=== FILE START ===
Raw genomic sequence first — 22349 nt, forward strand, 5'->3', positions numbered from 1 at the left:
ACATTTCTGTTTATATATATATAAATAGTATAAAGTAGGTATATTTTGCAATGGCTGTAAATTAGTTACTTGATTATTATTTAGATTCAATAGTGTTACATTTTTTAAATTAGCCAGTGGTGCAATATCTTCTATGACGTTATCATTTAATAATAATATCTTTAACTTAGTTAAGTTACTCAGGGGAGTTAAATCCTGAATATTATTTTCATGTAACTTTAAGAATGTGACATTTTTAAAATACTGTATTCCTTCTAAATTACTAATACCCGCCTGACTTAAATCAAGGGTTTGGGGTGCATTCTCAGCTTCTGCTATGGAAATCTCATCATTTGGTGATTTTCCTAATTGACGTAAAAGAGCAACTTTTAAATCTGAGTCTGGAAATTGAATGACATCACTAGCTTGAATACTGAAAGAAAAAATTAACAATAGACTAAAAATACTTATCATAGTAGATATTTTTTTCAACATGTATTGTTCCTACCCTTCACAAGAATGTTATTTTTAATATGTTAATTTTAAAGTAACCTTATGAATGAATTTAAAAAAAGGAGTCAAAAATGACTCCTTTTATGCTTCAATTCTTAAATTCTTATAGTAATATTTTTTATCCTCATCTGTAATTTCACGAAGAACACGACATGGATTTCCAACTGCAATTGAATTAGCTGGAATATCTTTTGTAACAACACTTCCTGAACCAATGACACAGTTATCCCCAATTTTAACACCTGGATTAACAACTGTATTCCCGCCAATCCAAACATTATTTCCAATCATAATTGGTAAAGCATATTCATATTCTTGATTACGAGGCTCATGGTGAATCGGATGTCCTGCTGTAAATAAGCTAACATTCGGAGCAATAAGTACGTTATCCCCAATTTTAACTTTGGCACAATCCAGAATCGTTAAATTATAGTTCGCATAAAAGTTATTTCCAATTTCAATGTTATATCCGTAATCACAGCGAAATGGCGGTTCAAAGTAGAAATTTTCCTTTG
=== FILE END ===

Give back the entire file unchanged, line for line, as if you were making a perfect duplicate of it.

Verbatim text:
Raw genomic sequence first — 22349 nt, forward strand, 5'->3', positions numbered from 1 at the left:
ACATTTCTGTTTATATATATATAAATAGTATAAAGTAGGTATATTTTGCAATGGCTGTAAATTAGTTACTTGATTATTATTTAGATTCAATAGTGTTACATTTTTTAAATTAGCCAGTGGTGCAATATCTTCTATGACGTTATCATTTAATAATAATATCTTTAACTTAGTTAAGTTACTCAGGGGAGTTAAATCCTGAATATTATTTTCATGTAACTTTAAGAATGTGACATTTTTAAAATACTGTATTCCTTCTAAATTACTAATACCCGCCTGACTTAAATCAAGGGTTTGGGGTGCATTCTCAGCTTCTGCTATGGAAATCTCATCATTTGGTGATTTTCCTAATTGACGTAAAAGAGCAACTTTTAAATCTGAGTCTGGAAATTGAATGACATCACTAGCTTGAATACTGAAAGAAAAAATTAACAATAGACTAAAAATACTTATCATAGTAGATATTTTTTTCAACATGTATTGTTCCTACCCTTCACAAGAATGTTATTTTTAATATGTTAATTTTAAAGTAACCTTATGAATGAATTTAAAAAAAGGAGTCAAAAATGACTCCTTTTATGCTTCAATTCTTAAATTCTTATAGTAATATTTTTTATCCTCATCTGTAATTTCACGAAGAACACGACATGGATTTCCAACTGCAATTGAATTAGCTGGAATATCTTTTGTAACAACACTTCCTGAACCAATGACACAGTTATCCCCAATTTTAACACCTGGATTAACAACTGTATTCCCGCCAATCCAAACATTATTTCCAATCATAATTGGTAAAGCATATTCATATTCTTGATTACGAGGCTCATGGTGAATCGGATGTCCTGCTGTAAATAAGCTAACATTCGGAGCAATAAGTACGTTATCCCCAATTTTAACTTTGGCACAATCCAGAATCGTTAAATTATAGTTCGCATAAAAGTTATTTCCAATTTCAATGTTATATCCGTAATCACAGCGAAATGGCGGTTCAAAGTAGAAATTTTCCTTTG